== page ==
By Ahmed Khalil
(October 2, 2009) – “Eids are a cherished opportunity to multiply one’s good deeds through bringing happiness and pleasure to the hearts of others,” writes Imam Zijad Delic, Executive Director of the Canadian Islamic Congress (CIC), in an article titled, The Significance and Importance of Eid Celebrations in Islam.
This happiness, however, is more than often strained by the disunity that comes with Eid. But September 13th, 2009, marked a significant step towards this highly sought unity.
“With the hope of uniting the Ottawa Muslim Community on the beginning and end of the month of Ramadan,” announced the newly formed Ottawa Hilal Committee, “Muslim organizations in Ottawa held a meeting on Sunday September 13, 2009 in order to discuss this issue. The result was an agreement between attendees that has shortly after gained acceptance from most organizations in the city.”
These organizations include the Ottawa Main Mosque, the Muslim Association of Canada (MAC), Jami Omar, Gatineau Mosque, Darassunnah, and many other organizations. (For the full list, see www.macottawa.ca)
Two days after this first meeting was held, a letter was sent to public mailing lists urging and calling for unity when it comes to the issue of moon sighting.
Signed by nine of Ottawa’s esteemed sheikhs, the letter came as a confirmation that the issue of unity over moon sighting remains in the hearts of our leaders and sheikhs.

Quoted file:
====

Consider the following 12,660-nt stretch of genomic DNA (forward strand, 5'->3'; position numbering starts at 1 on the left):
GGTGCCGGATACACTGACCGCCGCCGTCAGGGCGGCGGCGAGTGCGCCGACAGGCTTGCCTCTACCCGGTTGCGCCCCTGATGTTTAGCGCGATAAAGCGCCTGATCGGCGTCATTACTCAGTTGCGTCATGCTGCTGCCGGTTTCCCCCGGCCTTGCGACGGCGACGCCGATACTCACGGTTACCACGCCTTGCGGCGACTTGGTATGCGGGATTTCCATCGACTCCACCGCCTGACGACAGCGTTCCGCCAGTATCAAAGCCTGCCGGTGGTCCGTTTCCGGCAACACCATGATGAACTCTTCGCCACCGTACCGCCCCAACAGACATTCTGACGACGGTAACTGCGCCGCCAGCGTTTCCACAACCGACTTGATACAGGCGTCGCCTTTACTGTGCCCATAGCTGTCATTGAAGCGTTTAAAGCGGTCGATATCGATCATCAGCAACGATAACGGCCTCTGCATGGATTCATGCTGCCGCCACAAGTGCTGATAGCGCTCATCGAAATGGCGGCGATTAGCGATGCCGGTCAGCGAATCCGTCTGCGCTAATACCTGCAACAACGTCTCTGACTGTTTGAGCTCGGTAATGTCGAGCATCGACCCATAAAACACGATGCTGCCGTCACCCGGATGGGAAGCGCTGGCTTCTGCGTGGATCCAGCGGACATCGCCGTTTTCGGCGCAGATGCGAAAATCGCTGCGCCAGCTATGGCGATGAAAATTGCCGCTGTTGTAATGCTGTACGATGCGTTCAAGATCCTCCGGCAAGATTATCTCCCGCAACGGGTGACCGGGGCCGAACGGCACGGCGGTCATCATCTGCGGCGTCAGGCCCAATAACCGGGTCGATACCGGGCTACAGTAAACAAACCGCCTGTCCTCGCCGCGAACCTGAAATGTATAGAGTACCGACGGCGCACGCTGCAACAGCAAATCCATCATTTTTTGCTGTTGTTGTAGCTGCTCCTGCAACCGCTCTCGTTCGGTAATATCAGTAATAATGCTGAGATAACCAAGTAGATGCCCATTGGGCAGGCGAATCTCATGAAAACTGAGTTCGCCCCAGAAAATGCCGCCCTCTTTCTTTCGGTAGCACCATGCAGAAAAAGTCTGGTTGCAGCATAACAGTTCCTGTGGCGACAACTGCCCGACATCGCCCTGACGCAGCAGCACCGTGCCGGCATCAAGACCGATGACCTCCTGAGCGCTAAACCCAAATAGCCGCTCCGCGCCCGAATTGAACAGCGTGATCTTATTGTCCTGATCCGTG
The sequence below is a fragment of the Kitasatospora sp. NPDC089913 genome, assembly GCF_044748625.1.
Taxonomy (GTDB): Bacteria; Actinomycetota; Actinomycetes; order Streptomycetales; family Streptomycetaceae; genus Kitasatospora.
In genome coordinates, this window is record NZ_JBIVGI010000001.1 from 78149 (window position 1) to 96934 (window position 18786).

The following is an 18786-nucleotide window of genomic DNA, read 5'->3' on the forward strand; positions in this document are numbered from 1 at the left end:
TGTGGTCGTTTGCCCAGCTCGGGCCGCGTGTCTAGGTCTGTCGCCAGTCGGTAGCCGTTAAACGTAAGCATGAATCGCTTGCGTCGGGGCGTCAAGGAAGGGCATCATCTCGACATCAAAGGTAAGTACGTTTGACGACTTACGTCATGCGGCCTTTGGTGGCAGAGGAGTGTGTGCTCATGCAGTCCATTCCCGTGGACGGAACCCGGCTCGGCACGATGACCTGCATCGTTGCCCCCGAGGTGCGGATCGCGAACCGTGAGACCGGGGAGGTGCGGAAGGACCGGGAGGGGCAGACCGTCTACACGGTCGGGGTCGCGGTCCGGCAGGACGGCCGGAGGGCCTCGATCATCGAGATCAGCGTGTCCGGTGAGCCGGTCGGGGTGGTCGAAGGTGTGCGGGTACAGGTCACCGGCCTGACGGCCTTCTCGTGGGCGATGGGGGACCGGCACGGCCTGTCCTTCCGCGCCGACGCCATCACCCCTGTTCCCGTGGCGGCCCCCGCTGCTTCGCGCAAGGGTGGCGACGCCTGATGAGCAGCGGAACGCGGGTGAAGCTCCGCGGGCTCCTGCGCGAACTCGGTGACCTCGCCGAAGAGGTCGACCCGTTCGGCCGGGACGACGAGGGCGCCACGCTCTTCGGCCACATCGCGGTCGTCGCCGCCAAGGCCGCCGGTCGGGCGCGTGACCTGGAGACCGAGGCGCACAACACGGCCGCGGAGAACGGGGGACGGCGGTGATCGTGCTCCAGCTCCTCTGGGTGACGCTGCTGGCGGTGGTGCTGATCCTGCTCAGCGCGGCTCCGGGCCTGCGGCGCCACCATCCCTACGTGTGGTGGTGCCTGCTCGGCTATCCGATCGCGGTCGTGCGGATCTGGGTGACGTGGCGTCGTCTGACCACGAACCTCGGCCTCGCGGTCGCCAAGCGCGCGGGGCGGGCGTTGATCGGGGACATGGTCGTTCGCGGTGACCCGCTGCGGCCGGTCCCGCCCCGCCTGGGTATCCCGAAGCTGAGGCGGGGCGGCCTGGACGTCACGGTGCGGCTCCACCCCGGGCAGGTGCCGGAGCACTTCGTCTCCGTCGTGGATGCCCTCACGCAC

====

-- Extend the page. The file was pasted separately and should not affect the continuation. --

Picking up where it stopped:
Independent of each other, both efforts aimed at unifying the Muslims in our beloved city to enable us to all celebrate Eid Ul-Fitr together as one communal family.
Yet, both these coincidental efforts sparked considerable debate in the community, as the blessed month of Ramadan gradually came to a close.
“Is my mosque/organization on the Ottawa Hilal Committee?” was a question posed.
Another was, “Is my sheikh among the signatories of the letter?”
While such questions perhaps stem from deep trust in one’s organization or sheikh, it is often perceived as blind following.
This blind following sometimes thrusts an individual into a “my way or the highway” discussion, where disagreement and debate are considered unhealthy.
But the discussion is age old: Shall we adopt Unification in Horizons (tawheed al-matale’), commonly known as global moon sighting? Or Difference in Horizons (ikhtelaf al-matale’), commonly known as local moon sighting? Is one witness enough? Are two witnesses enough? In our day and age, with the advent of modern technology, can we use visual aids to witness the new moon? Can we use scientifically accurate astronomical calculations? What if we have a reported sighting that contradicted astronomical calculations?
All of these questions cannot be answered in this article, and require a large book, if not volumes, to address every aspect.
What is clear to us though, is that in our day and age, there is no ijma’ or consensus on the topic.
Whether local moon sighting, global moon sighting, astronomical calculations or a combination is used, each is backed by fiqh councils and hilal committees that support their opinion with Islamic texts.
With our rich mosaic of cultures and backgrounds, such difference in opinion is understandable.
In addition to understanding difference in opinion, do we embrace it?
One of the reasons the letter signed by the nine sheikhs drew some heat in the community was that it was presented as “an official, scholarly and profound fatwa” instead of as a recommendation.
This was construed as dismissive of the scholarship and knowledge of other local sheikhs in the city that did not sign the letter; while including a visiting sheikh and others residing overseas.
The highly publicized and argued OMA Imam dispute contributed to some feeling that the exclusion was inappropriate.